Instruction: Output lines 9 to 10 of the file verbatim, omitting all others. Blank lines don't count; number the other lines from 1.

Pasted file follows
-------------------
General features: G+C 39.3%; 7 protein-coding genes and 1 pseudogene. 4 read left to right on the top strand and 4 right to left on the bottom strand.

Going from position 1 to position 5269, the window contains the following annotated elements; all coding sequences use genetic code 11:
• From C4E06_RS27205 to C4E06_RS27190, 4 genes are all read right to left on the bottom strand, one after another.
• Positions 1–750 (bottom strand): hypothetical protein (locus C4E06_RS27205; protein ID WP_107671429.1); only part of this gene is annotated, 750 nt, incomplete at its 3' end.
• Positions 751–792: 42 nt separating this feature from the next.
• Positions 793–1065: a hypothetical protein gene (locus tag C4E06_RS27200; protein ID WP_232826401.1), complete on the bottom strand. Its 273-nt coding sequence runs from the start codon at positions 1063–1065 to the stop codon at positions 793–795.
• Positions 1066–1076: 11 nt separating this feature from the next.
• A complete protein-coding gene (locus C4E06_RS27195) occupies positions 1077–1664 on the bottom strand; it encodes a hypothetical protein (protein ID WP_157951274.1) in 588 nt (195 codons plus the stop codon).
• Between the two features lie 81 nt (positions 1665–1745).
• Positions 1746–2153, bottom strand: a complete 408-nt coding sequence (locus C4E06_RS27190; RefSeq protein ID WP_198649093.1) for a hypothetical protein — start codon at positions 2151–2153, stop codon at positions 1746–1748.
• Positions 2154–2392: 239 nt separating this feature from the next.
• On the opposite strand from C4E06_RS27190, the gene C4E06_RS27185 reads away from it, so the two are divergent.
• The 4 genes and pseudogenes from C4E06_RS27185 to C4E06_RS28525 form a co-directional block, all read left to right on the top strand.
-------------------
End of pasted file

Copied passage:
• Between the two features lie 81 nt (positions 1665–1745).
• Positions 1746–2153, bottom strand: a complete 408-nt coding sequence (locus C4E06_RS27190; RefSeq protein ID WP_198649093.1) for a hypothetical protein — start codon at positions 2151–2153, stop codon at positions 1746–1748.